Jenny Blake is unlike a lot of people with an online presence at the moment in that she’s actually done what she helps other people to do. I know – the audacity!

She helps people to “pivot” in their careers – and lives – because that’s exactly what she’s done a lot more than just once in her life. She’s also done it in a big way – leaving Google, for example.

Here’s what we can learn from her:

1) Pivoting isn’t easy, even if you know it’s right.

Although Jenny knew she wanted to leave Google, it wasn’t an easy choice – far from it. Especially with the amount of people who couldn’t believe she’d do something so “crazy”. So if you want to change careers, if you know you need to change careers, you’ll still feel some fear, some resistance, some doubt. That’s ok. If you don’t feel that stuff, you’re probably deceiving yourself in some way.

2) Pivoting is a mindset.

We seem to have expectations about how many times we’re allowed to change careers, or what kind of careers we can change to, or at what age it’s still ok to do something different. Why? What benefit does it have? Because one constant in life is that things will change, and they’ll change often, and they’ll change in ways we don’t necessarily like. So why not get better at changing? At dealing with change? Why not adopt the pivoting mindset? Because if we do, these changes will be less shocking, less jarring. To know that change is guaranteed, and to not actively try to get better at dealing with it – that’s crazy.

3) You will either pivot or get pivoted.

Wouldn’t you rather do it on your own terms?

4) Changes are usually for the best.

I know. How many times have you heard that? But of all the people interviewed for her book, not one person said that pivoting or changing had made their life worse. All of them said these pivots and changes had been for the best, and had worked out – if only eventually. Lots of people even said it was like their whole career had been preparing them for what they pivoted or changed to.

5) You don’t have to be a “brand” to be discoverable.

It does seem like everyone is building themselves into some kind of brand these days, doesn’t it? But the good news is that you don’t have to do that to be discoverable, to be noticed, to be sought after. To be discoverable, you have to give the world what you can give it in an authentic way. You have to add value to the conversation you want to be a part of with your own voice.

6) Pivoting is not for everyone.

Just as it’s not for people who are happy doing what they’re doing, it’s absolutely not for “fearless” risk-takers who just want to quit their job and go all in. Pivoting is for people who are a little more pragmatic and a little more risk-averse. There’s always risk involved in pivoting, obviously, but Jenny is about helping you plan everything out – including worst case scenarios – so that you don’t have to take unnecessary risks.

7) If you don’t listen to your body, it’ll make you listen.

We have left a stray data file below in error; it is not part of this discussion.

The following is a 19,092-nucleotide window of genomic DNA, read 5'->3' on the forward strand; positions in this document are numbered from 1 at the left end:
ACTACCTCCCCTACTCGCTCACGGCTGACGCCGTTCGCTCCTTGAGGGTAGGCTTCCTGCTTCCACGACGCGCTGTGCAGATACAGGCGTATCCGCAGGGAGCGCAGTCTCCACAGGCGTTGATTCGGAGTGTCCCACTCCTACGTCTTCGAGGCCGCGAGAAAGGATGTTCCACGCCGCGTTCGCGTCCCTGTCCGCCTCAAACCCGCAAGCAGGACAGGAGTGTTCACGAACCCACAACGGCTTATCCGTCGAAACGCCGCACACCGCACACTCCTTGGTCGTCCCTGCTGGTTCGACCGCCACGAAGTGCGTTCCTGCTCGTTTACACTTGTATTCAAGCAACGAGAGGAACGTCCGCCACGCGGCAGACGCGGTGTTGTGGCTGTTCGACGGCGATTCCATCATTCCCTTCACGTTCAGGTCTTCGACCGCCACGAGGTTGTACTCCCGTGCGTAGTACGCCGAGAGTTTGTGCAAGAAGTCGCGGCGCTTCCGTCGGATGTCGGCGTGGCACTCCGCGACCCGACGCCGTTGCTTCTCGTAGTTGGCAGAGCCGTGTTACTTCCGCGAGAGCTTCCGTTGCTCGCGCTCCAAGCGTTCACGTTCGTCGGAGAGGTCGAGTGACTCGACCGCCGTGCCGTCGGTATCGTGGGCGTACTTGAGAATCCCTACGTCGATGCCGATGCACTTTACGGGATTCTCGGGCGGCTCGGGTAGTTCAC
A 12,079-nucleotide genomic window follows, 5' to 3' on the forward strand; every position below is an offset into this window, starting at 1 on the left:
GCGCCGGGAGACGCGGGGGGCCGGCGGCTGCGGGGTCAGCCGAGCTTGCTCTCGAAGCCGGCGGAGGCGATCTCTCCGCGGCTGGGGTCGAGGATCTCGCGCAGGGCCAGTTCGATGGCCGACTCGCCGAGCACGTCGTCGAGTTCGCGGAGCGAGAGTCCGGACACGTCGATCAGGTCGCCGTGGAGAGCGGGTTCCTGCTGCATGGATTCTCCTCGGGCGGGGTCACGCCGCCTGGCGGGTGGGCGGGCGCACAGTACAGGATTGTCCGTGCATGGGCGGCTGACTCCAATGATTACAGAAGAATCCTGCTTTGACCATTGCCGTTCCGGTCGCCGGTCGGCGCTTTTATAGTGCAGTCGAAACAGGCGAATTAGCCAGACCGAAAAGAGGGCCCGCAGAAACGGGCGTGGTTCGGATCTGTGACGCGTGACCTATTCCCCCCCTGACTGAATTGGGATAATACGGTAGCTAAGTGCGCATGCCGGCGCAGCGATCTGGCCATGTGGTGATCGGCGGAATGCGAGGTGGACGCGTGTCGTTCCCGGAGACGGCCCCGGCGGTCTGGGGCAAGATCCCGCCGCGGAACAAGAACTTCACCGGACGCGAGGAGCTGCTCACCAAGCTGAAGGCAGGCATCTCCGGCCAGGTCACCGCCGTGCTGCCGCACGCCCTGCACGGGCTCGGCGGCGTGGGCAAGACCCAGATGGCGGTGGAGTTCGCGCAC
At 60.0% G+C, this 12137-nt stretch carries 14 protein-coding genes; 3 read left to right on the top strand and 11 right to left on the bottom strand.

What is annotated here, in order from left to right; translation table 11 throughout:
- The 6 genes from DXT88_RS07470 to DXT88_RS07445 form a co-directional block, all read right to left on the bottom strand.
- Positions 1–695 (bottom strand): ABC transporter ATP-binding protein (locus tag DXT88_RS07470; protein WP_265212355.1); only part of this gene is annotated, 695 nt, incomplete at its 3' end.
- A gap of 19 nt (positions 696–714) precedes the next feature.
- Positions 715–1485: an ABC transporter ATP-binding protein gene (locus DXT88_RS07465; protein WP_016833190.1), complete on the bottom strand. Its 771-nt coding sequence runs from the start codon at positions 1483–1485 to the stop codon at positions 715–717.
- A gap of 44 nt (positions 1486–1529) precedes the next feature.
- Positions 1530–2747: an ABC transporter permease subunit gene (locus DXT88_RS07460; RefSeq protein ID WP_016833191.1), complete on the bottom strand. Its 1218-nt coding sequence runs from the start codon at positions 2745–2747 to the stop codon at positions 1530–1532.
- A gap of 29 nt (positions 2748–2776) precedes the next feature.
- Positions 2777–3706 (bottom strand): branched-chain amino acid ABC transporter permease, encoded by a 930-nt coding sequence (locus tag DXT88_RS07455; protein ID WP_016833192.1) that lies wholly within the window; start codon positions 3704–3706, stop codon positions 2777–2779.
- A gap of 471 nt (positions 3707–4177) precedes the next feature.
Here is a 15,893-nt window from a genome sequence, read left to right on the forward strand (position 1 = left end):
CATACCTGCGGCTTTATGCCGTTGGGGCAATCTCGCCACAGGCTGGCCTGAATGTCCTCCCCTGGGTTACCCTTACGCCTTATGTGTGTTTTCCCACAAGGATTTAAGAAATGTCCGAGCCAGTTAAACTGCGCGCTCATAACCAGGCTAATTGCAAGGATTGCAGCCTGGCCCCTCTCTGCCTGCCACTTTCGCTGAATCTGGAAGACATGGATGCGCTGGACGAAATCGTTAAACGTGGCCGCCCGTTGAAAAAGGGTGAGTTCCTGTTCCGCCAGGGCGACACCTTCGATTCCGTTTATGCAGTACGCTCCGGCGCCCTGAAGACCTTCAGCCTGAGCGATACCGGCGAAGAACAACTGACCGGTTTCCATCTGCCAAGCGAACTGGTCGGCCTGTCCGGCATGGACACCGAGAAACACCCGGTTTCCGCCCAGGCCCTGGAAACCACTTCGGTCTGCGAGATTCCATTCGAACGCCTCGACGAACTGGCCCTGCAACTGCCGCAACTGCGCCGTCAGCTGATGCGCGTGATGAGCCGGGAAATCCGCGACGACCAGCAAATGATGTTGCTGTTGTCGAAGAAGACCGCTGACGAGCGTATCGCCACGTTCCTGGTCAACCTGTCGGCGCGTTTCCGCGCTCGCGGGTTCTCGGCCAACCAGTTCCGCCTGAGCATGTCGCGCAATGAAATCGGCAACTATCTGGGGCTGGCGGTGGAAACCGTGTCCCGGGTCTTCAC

Jenny was working at Google and writing a book at the same time. Yeah. I know. Unsurprisingly, she kept burning herself out, and it manifested itself physically – she, for example, had a thyroid problem, and even vertigo. Now those are things that will make you listen.

There is absolutely a kind of spiritual element to this. Someone could be working twelve hours a day and never get close to burning out. But someone else could be working twelve hours a day – or less – doing something that’s not in line with who they are, and be completely burned out.

There’s no set amount of hours that will make you burn out. But if you insist on continuing to do things you don’t enjoy, your body will keep talking to you, and it will happen eventually.

8) If you’re indecisive then put off the decision.

Not forever, obviously. But maybe for a week or two. Sometimes we can just overthink stuff to the point that we have no idea what to think any more. That’s when it’s time to give yourself some space. When we do this we can become more objective about things as opposed to living in our emotions, and that’s only going to lead to better decisions.

9) There’s no point in trying to eliminate or ignore your fears and insecurities.

Because we can’t – not totally. And anyway, them showing up can be a good thing. It means this change or pivot we’re trying to make is hard enough that it’s compelling to us.

If it were easy, we’d either already be doing it, or we’d be bored. @Matt_Hearnden (Click to Tweet!)

Also, people with higher IQs tend to self-rate lower, and people with lower IQs tend to self-rate higher. So for those of us that want to pivot and change and hustle and grow and whatever else, there’s going to be some fear and insecurity there. And that’s ok. Because we can pivot and change anyway.

10) The complexity of having to change career more often is good and bad.

It’s bad because we have to learn a new skill set, and become comfortable with something that can be very uncomfortable. That’s why Jenny wrote her book.

It’s good because it opens up an enormous amount of amazing opportunities – and, because there will be people who either don’t want to learn this new skill set, or just refuse to do so, we’ll be the ones who can take advantage of these new opportunities.

What else you can hear on the podcast:

  • The three things that make people more agile (and more easily able to pivot)
  • The four stages of pivoting
  • How to know when you have enough money to quit your job
  • And much more!

Matt Hearnden is a writer from the UK. He mostly tells stories only he can tell. He blogs twice a week at just self-published his first book:42. Matt writes every day because he loves it and because it stops him watching Netflix. And, probably more importantly, he plays basketball and has lots of tattoos. You can find him on Twitter, IG & Quora.

Image courtesy of Benjamin Child.